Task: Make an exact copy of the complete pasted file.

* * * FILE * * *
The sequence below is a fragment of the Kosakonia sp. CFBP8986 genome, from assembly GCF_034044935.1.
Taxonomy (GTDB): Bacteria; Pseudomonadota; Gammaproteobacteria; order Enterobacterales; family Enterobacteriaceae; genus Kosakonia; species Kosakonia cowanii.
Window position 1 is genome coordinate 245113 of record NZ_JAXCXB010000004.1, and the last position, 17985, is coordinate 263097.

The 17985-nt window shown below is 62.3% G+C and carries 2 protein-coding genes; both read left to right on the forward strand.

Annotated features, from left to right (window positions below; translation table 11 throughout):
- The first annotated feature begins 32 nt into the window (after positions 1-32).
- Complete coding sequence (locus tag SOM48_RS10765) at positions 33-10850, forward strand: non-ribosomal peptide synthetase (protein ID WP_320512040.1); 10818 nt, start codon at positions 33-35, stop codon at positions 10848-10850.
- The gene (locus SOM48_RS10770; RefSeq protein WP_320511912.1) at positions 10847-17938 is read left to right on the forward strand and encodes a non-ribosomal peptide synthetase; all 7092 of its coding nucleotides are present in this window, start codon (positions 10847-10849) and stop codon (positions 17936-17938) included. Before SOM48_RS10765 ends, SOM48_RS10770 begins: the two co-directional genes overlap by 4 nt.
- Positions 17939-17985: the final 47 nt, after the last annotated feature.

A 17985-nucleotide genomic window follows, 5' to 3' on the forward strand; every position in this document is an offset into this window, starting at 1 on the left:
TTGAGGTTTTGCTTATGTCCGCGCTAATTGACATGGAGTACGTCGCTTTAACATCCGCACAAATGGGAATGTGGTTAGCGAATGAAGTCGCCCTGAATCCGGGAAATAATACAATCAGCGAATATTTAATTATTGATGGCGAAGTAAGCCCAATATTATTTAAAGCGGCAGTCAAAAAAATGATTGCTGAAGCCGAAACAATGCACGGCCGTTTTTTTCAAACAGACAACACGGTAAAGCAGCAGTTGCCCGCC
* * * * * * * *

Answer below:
The sequence below is a fragment of the Kosakonia sp. CFBP8986 genome, from assembly GCF_034044935.1.
Taxonomy (GTDB): Bacteria; Pseudomonadota; Gammaproteobacteria; order Enterobacterales; family Enterobacteriaceae; genus Kosakonia; species Kosakonia cowanii.
Window position 1 is genome coordinate 245113 of record NZ_JAXCXB010000004.1, and the last position, 17985, is coordinate 263097.

The 17985-nt window shown below is 62.3% G+C and carries 2 protein-coding genes; both read left to right on the forward strand.

Annotated features, from left to right (window positions below; translation table 11 throughout):
- The first annotated feature begins 32 nt into the window (after positions 1-32).
- Complete coding sequence (locus tag SOM48_RS10765) at positions 33-10850, forward strand: non-ribosomal peptide synthetase (protein ID WP_320512040.1); 10818 nt, start codon at positions 33-35, stop codon at positions 10848-10850.
- The gene (locus SOM48_RS10770; RefSeq protein WP_320511912.1) at positions 10847-17938 is read left to right on the forward strand and encodes a non-ribosomal peptide synthetase; all 7092 of its coding nucleotides are present in this window, start codon (positions 10847-10849) and stop codon (positions 17936-17938) included. Before SOM48_RS10765 ends, SOM48_RS10770 begins: the two co-directional genes overlap by 4 nt.
- Positions 17939-17985: the final 47 nt, after the last annotated feature.

A 17985-nucleotide genomic window follows, 5' to 3' on the forward strand; every position in this document is an offset into this window, starting at 1 on the left:
TTGAGGTTTTGCTTATGTCCGCGCTAATTGACATGGAGTACGTCGCTTTAACATCCGCACAAATGGGAATGTGGTTAGCGAATGAAGTCGCCCTGAATCCGGGAAATAATACAATCAGCGAATATTTAATTATTGATGGCGAAGTAAGCCCAATATTATTTAAAGCGGCAGTCAAAAAAATGATTGCTGAAGCCGAAACAATGCACGGCCGTTTTTTTCAAACAGACAACACGGTAAAGCAGCAGTTGCCCGCC